The Duncan Download Blog: Business Aviation Advice & Observations

ADS-B Myth #5: I Don’t Need ADS-B

Posted by Kate Dolan on Thu, Feb 09, 2017 @ 09:00 AM

Yes, you almost certainly do. You need a transponder capable of DO-260B transmissions and an upgraded or new WAAS (Wide Area Augmentation System) receiver unless you plan to fly below 10,000 feet and avoid Class A, B, and C airspace*.

With fewer than 34 months remaining to equip the entire US business aviation fleet with ADS-B Out avionics equipment, there will likely be shortages of hangar space at qualified shops as the deadline draws nearer. From now until the mandate deadline, January 1, 2020, roughly 174 aircraft per month still need to find available hangar space and qualified technicians.

Avoid The Scheduling Crunch

ADS-B-LobbyPoster-sm.jpgIf you are not yet ready for the required upgrades and are worried about finding available capacity at certified service centers, take a look at our ADS-B Slot Program

The Duncan Aviation ADS-B Slot Program lets you buy a slot to reserve a confirmed date and hangar space for your aircraft at one of our Satellite Avionics Shops. The deposit will be applied to the ADS-B installation when you arrive.

By scheduling now, you will see better pricing, have easier access to the certified transponders and GPS sensors, and find time for the upgrade/installation that fits your flight schedule and calendar.

Contact the Duncan Aviation Satellite Shop ( nearest you, one of our Duncan Aviation Avionics Installation Team Members (, or call +1 402.475.2611 for more information about ADS-B upgrades and the new slot reservation program.

ADS-B Myth Busting

ADS-B Myth #1: There Is Plenty Of Time

ADS-B #2: The Deadline WIll Be Extended

ADS-B Myth #3: The Prices Will Drop

ADS-B Myth #4: We’re Going To Sell Our Aircraft Anyway

ADS-B Myth #5: I Don’t Need ADS-B

Download ADS-B  Straight Talk Now 

*What Is Class A, B & C Airspace?

Class A airspace encompasses all airspace over the continental United States and Alaska from 18,000 feet to 60,000 feet. This includes all airspace withing 12 nautical miles of the coasts of the continental United States and Alasaka and some designated international airspace beyond those 12 nautical miles. All flights in Class A airspace are under ATC control and must operate using IFR (instrument flight rules) only.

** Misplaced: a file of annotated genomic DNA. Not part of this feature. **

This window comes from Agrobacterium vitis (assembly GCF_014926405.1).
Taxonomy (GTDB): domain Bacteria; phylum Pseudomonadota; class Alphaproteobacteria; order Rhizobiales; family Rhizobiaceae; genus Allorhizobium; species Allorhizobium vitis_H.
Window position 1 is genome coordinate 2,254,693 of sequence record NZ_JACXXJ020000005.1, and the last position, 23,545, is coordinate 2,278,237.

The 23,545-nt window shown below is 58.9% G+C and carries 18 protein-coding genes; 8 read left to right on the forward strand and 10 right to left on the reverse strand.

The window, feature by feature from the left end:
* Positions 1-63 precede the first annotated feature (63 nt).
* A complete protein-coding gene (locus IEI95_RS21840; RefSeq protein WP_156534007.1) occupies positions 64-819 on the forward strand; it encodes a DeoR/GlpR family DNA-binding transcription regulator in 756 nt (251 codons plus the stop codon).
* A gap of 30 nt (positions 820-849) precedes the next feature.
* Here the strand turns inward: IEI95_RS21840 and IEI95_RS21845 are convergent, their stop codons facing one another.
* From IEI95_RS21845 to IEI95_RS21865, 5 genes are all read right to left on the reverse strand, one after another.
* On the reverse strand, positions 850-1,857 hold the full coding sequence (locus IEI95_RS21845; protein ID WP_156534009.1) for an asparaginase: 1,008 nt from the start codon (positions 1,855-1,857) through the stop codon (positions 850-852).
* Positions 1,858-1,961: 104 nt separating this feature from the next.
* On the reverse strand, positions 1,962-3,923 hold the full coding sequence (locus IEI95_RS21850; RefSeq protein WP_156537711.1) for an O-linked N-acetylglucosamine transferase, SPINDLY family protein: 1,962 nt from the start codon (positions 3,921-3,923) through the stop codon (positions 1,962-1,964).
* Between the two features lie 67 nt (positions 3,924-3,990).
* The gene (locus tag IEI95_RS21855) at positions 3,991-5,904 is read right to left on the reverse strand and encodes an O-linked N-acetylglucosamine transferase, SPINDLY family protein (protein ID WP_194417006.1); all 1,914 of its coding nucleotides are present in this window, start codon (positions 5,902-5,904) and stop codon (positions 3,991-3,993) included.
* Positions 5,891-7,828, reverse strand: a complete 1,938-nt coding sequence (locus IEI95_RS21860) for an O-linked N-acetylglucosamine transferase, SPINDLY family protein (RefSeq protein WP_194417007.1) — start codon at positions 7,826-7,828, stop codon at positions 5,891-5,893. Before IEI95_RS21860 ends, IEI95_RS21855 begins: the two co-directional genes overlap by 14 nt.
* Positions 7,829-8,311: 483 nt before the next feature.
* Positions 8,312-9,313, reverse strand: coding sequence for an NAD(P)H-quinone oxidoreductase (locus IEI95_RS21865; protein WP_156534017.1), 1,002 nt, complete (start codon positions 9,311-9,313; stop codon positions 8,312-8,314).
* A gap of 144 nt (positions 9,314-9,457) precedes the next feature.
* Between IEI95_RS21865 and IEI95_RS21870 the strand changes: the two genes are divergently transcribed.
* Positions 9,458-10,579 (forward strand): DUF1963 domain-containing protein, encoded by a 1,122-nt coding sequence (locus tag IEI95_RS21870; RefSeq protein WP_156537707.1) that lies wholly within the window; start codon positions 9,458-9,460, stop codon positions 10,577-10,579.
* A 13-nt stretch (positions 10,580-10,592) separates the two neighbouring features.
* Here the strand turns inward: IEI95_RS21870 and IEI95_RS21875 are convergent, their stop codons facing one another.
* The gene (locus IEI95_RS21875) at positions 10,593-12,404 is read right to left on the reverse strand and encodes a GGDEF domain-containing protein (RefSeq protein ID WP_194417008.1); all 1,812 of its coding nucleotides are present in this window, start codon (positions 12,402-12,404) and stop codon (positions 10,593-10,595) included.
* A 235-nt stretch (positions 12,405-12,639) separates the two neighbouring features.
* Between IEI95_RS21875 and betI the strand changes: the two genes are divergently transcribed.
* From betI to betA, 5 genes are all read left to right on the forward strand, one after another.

Class B airspace, which is the airspace around the 37 busiest airports in the United States, is strictly controlled. Aircraft flying in Class B airspace must be under the control of ATC, and VFR aircraft must receive explicit permission to enter the airspace. No aircraft can takeoff or land at these airports without permission or without an operating Mode C transponder and a two-way radio. These rules cover airspace within 30 nautical miles of the airports, often encompassing other airports in the area. For instance, the Dallas Love Field is not a Class B airport, but DFW is and Love Field is within the DFW airspace and is subject to the same rules.

Class C airspace goes from the surface to 4,000 feet MSL (Mean Sea Level) above the airport. These 122 airports have operational control towers, currently control approaches by radar, and have mostly IFR operations. Two-way radio communication is required for takeoff and landing, and aircraft may not enter Class C airspace without directly communicating with ATC first.

Tags: Avionics Installation, WAAS, ADS-B, NextGen


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